Jesus could clearly see that this man had searched long and hard for the truth, and had found it.  He was not far from the kingdom of God.  Good theology is not enough to be in the kingdom, but bad theology will blind us to the truths necessary to enter.  All that was missing in this man’s life was saving faith in Jesus Himself, which would come soon enough.

Father, thank You for making these truths clear.  We, as New Testament Christians, have been commanded by Jesus Himself to love You with every part of ourselves, and to love our neighbors, caring for them in the same way that we care for our own needs.  But in addition to that, we must enter Your kingdom through the one way of Jesus, the Lamb of God (cf. John 14:6).  Help us, Lord, to walk in this way of obedience and faith, starting right now.  Amen.

Leave a comment

Filed under Scripture Meditations

Today’s Scripture – December 29, 2014

Mark 12:31 (NIV): “The second is this: ‘Love your neighbor as yourself.’ There is no commandment greater than these.”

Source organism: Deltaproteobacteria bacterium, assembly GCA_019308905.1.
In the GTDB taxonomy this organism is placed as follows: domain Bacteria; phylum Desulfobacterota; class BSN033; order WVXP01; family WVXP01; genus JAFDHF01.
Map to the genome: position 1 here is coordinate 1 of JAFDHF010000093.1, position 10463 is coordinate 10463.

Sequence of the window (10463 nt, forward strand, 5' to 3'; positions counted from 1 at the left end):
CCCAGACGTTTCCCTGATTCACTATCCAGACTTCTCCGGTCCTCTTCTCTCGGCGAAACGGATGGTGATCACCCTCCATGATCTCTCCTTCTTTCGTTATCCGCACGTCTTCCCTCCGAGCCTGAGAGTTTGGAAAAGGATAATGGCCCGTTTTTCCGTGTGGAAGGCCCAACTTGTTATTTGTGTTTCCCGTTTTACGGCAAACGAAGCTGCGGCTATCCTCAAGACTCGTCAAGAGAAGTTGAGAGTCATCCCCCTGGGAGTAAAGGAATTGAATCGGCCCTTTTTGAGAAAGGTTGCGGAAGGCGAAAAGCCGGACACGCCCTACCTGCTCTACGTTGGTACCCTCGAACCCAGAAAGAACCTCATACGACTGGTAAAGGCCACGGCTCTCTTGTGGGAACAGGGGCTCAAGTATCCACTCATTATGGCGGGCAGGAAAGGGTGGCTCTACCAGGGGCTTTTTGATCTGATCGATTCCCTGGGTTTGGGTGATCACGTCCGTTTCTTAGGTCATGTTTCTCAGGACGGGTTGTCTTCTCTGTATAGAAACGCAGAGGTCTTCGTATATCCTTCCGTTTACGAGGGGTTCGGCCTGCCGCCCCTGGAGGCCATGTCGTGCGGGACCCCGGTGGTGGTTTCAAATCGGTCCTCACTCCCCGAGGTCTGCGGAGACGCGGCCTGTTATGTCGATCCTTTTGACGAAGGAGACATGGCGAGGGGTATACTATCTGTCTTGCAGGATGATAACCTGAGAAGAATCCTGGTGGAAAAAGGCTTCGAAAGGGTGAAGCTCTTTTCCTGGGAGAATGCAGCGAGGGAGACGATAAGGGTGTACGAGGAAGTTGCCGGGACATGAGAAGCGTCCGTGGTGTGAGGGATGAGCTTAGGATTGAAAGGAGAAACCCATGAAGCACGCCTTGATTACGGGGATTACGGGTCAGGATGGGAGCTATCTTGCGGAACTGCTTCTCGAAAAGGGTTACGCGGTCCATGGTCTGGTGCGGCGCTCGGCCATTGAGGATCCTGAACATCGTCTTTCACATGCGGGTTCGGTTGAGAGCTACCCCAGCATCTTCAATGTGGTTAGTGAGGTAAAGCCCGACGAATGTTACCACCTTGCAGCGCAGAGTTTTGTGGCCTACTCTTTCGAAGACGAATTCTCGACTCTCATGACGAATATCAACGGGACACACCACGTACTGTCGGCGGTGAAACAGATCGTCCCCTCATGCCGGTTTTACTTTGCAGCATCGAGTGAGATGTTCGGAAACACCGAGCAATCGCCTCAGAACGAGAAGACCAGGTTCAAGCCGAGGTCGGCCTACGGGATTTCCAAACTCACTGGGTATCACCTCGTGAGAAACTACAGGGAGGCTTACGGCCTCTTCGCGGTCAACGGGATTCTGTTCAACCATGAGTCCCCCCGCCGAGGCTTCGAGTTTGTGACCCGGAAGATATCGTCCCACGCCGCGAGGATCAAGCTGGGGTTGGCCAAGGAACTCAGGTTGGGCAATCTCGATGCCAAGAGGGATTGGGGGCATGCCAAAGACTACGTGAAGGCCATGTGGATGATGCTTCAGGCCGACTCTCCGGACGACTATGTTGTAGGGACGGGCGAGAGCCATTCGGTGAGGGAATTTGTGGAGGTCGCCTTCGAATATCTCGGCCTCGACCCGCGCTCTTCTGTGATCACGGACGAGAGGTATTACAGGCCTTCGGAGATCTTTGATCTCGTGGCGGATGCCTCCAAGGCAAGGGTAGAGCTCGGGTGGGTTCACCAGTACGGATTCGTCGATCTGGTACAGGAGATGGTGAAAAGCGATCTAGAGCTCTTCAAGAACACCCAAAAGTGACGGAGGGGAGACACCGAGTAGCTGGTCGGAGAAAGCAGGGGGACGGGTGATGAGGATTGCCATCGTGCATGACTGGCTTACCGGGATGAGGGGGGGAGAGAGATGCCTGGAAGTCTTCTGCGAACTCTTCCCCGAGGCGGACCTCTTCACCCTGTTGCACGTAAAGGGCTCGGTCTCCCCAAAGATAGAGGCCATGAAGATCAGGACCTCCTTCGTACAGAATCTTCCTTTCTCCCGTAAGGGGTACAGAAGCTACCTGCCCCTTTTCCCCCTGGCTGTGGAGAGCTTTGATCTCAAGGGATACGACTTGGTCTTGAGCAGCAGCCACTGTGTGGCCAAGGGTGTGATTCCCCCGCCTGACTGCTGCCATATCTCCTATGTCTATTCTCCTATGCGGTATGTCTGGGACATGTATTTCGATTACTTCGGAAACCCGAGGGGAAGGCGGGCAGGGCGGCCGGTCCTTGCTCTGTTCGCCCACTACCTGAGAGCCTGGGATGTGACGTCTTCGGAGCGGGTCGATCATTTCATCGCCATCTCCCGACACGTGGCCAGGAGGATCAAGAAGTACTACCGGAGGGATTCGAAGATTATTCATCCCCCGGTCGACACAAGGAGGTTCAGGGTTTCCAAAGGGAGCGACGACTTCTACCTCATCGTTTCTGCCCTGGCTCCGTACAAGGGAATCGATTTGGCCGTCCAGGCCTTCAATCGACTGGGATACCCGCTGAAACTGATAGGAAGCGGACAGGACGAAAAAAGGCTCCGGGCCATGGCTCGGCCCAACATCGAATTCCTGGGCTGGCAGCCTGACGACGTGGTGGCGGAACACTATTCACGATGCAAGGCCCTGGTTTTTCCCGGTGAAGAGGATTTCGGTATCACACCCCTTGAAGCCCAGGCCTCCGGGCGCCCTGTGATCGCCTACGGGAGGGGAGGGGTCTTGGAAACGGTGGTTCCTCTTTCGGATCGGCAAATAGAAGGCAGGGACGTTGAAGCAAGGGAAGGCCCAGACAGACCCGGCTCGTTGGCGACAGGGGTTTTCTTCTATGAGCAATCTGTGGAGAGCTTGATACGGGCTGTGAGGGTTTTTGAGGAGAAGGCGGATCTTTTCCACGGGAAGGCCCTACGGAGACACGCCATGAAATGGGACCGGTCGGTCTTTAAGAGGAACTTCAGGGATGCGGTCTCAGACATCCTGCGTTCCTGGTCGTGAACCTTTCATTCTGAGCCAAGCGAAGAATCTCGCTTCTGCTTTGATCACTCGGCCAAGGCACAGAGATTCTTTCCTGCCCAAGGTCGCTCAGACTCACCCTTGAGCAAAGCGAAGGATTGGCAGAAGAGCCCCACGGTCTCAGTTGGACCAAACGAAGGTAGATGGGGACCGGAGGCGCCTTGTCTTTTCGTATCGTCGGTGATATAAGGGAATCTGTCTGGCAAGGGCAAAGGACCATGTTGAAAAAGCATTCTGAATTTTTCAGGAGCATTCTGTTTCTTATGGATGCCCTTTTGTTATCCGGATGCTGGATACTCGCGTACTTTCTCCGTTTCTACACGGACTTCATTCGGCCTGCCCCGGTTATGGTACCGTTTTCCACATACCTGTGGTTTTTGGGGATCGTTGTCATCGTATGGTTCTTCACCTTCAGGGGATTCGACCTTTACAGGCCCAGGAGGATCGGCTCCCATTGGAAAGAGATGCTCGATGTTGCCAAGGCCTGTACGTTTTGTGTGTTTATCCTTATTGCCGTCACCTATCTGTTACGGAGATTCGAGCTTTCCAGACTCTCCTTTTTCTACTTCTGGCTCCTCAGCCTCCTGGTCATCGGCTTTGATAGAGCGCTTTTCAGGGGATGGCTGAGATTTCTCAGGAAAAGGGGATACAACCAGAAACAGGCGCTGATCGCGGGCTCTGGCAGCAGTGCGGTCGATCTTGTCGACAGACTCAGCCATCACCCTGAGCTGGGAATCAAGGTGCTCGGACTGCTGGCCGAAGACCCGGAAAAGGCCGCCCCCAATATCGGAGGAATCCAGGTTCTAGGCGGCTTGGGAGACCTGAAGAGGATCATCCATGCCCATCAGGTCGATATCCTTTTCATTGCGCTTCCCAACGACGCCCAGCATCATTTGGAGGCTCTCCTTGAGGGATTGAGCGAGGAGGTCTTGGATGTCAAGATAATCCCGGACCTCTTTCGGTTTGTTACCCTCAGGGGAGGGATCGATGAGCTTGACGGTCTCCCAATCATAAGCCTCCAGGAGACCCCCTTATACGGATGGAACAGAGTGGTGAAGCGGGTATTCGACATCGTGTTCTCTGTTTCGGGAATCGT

The greatest commandment is that God’s people are to love Him with every part of themselves:  heart, soul, mind, and strength.  The second greatest commandment comes from Leviticus 19:18:  we as God’s people are to love our neighbors as ourselves.

The reason why these two commandments are the keystones of the entire law (cf. Matthew 22:40) is this:

  • If a person loves God completely, with every aspect of who they are, there is no way that they will willfully sin against God, doing what they know is displeasing to Him; no way that they would worship or serve anything apart from Him.  Those are the complete opposite of loving God completely.  And if they ever find that they have inadvertently trespassed against something that God has commanded, absolute love for God will drive them instantly to repent so that the relationship between them and God can be restored.
  • If a person loves their neighbor in the same way and to the same degree as they love themselves, there is no way that they will willfully sin against their neighbor, killing them, committing adultery against them, stealing from them, lying about them, and coveting what they have.  Those are the complete opposite of loving their neighbor.  And if they ever find out that they have inadvertently wronged their neighbor in any way, love for that person will drive them to instantly repent, to do what is necessary to make things right, so that the relationship can be restored.